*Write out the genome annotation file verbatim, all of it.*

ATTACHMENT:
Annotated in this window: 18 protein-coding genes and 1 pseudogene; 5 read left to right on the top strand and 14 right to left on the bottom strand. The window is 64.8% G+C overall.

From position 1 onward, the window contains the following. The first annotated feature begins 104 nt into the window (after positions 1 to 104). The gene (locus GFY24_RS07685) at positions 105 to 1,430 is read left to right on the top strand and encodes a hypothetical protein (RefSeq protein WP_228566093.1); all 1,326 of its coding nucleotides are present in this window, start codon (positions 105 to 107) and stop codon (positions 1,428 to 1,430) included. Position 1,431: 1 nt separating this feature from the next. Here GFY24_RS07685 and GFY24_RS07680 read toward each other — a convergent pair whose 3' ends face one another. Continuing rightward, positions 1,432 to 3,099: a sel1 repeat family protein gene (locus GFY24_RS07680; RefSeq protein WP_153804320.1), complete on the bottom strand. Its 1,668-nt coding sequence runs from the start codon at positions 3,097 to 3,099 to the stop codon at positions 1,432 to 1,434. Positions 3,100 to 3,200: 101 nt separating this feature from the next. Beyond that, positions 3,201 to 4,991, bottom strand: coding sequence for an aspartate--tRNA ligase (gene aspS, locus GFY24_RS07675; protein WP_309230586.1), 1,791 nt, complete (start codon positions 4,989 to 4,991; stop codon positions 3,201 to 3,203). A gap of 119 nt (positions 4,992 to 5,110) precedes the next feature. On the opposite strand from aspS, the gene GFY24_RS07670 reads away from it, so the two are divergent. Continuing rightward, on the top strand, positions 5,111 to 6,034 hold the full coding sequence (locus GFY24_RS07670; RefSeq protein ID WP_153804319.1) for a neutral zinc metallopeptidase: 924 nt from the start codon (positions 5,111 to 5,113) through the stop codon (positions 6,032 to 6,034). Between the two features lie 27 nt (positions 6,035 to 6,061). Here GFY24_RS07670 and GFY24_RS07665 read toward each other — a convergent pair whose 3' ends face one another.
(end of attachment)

Annotated in this window: 18 protein-coding genes and 1 pseudogene; 5 read left to right on the top strand and 14 right to left on the bottom strand. The window is 64.8% G+C overall.

From position 1 onward, the window contains the following. The first annotated feature begins 104 nt into the window (after positions 1 to 104). The gene (locus GFY24_RS07685) at positions 105 to 1,430 is read left to right on the top strand and encodes a hypothetical protein (RefSeq protein WP_228566093.1); all 1,326 of its coding nucleotides are present in this window, start codon (positions 105 to 107) and stop codon (positions 1,428 to 1,430) included. Position 1,431: 1 nt separating this feature from the next. Here GFY24_RS07685 and GFY24_RS07680 read toward each other — a convergent pair whose 3' ends face one another. Continuing rightward, positions 1,432 to 3,099: a sel1 repeat family protein gene (locus GFY24_RS07680; RefSeq protein WP_153804320.1), complete on the bottom strand. Its 1,668-nt coding sequence runs from the start codon at positions 3,097 to 3,099 to the stop codon at positions 1,432 to 1,434. Positions 3,100 to 3,200: 101 nt separating this feature from the next. Beyond that, positions 3,201 to 4,991, bottom strand: coding sequence for an aspartate--tRNA ligase (gene aspS, locus GFY24_RS07675; protein WP_309230586.1), 1,791 nt, complete (start codon positions 4,989 to 4,991; stop codon positions 3,201 to 3,203). A gap of 119 nt (positions 4,992 to 5,110) precedes the next feature. On the opposite strand from aspS, the gene GFY24_RS07670 reads away from it, so the two are divergent. Continuing rightward, on the top strand, positions 5,111 to 6,034 hold the full coding sequence (locus GFY24_RS07670; RefSeq protein ID WP_153804319.1) for a neutral zinc metallopeptidase: 924 nt from the start codon (positions 5,111 to 5,113) through the stop codon (positions 6,032 to 6,034). Between the two features lie 27 nt (positions 6,035 to 6,061). Here GFY24_RS07670 and GFY24_RS07665 read toward each other — a convergent pair whose 3' ends face one another.